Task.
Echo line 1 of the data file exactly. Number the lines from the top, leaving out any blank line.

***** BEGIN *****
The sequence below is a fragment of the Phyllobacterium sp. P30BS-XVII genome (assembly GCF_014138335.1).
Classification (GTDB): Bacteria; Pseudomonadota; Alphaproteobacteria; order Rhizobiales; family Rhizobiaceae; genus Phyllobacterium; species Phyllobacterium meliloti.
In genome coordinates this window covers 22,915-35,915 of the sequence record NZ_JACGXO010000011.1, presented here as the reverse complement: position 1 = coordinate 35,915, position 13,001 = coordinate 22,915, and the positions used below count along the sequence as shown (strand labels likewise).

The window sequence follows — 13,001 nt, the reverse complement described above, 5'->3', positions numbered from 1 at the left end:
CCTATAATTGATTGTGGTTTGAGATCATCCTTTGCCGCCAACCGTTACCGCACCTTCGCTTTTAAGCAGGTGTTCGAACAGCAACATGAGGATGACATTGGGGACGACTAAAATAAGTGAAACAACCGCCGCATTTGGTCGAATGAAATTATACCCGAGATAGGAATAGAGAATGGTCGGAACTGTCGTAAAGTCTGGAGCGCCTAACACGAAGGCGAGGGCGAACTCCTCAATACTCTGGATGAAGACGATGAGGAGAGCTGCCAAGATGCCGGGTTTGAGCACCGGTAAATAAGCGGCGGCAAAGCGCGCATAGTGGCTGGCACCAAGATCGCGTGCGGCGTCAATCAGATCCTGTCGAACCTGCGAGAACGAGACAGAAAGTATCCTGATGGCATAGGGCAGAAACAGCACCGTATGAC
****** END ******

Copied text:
The sequence below is a fragment of the Phyllobacterium sp. P30BS-XVII genome (assembly GCF_014138335.1).